June 12, 2018
AIT Official Text #: OT-1811
(As Prepared for Delivery)
President Tsai, former President Ma, Congressman Harper, Assistant Secretary Royce, Chairman Moriarty, Ambassador Moser, distinguished guests,
I am deeply honored to be here today as Director of the American Institute in Taiwan to celebrate one of the grandest milestones in the history of AIT, the dedication ceremony of AIT’s new office complex in Taipei. Who could have imagined when AIT first opened its doors on Xinyi Road nearly 40 years ago that we would be standing here today, dedicating this beautiful structure behind me as the new home for AIT? Who could have foreseen when AIT was established in 1979 that the partnership between the United States and Taiwan in 2018 would be so significant?
We should all be proud of this milestone, which is a symbol of the close cooperation and enduring friendship between people of the United States and Taiwan.
This friendship is rooted in our shared values – democracy, human rights, freedom – the values we all cherish. We see signs of this friendship across the United States and Taiwan. In Congress, where Taiwan enjoys bipartisan support, as evidenced by the funds allocated by Congress for this $255 million project. In the Legislative Yuan, where there is strong support for the U.S.-Taiwan partnership across the political spectrum. And here in Taiwan, where right now there are nearly 80,000 U.S. citizens, so many Americans come to enjoy the amazing sites and charm of these beautiful islands.
This building is both a reflection of our close and cooperative people-to-people ties, and a product of those ties. In a sense, AIT’s new home was built by the American people and the people on Taiwan, by their passion, by their vision for what our friendship could become.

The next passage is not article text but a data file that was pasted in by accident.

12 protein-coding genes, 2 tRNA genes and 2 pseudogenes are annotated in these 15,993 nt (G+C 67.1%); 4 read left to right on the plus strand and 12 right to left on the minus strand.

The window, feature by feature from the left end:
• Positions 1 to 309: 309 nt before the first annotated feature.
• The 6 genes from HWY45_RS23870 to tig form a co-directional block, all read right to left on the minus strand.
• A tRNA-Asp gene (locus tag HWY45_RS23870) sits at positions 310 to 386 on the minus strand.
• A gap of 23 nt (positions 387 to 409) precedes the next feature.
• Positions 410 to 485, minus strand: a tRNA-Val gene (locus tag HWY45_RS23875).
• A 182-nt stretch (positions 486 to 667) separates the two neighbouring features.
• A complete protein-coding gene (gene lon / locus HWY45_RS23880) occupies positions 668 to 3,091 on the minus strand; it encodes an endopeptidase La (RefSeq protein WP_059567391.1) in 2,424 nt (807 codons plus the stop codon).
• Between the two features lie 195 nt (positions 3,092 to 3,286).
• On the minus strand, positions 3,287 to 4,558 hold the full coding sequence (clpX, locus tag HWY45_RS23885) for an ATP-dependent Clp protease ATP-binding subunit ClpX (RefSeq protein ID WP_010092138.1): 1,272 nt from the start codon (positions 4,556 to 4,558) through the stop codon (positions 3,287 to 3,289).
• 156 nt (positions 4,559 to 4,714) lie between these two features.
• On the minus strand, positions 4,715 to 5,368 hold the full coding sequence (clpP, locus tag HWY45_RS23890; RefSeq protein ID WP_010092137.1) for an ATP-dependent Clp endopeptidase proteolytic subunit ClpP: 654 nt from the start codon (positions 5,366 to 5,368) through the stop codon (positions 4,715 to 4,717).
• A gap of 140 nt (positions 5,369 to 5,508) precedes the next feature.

Of course we owe a deep debt of gratitude to the champions of this project in the U.S. Congress, the State Department, and leaders in Taiwan. But without the support of the people of the United States and Taiwan, without the countless people who have devoted their talent and energy to advancing our relationship, this building would not be here today.
Among the many people who have built the U.S.-Taiwan friendship and without whom today’s event would not be possible is a special group that I would like to recognize – the staff of AIT. I have been blessed to serve as AIT director with a tremendous team of nearly 500 American and Taiwan staff. This team has worked tirelessly – some for more than 30 years – to advance the enduring U.S.-Taiwan partnership. On behalf of all of the former AIT directors – some of whom are with us today – I would like to say a heartfelt thank you to all the employees of the AIT family, both current and former, for their care and dedication in building this vibrant relationship.
Together, the United States and Taiwan have accomplished a great deal to benefit ordinary people. AIT and our partners in Washington succeeded in bringing Taiwan into the Visa Waiver Program and Global Entry, making it easier for Taiwan travelers to visit the United States. AIT and our very capable Taiwan partners have brought U.S. health experts to Taiwan to train public health officials from the region on combatting pandemic diseases. AIT, through EducationUSA, has helped thousands of Taiwan students navigate the application process to study at U.S. universities. AIT has provided Fulbright grants to hundreds of Taiwan students and scholars to study and research in the United States, and Taiwan has welcomed hundreds of U.S. Fulbright recipients to study and teach here. Serving and protecting the U.S. citizen community in Taiwan is AIT’s highest priority and will continue to play a central role in AIT’s work at our new facility. In all of these and countless other ways, AIT has built bridges between the United States and Taiwan that have improved and enriched the lives of our people.
During my three years on Taiwan, I have often said that Taiwan has no better friend than the United States. As a testament to this friendship, to the U.S. commitment to Taiwan, and to our staying power in Taiwan, I offer you this – a tangible symbol that the United States is here to stay.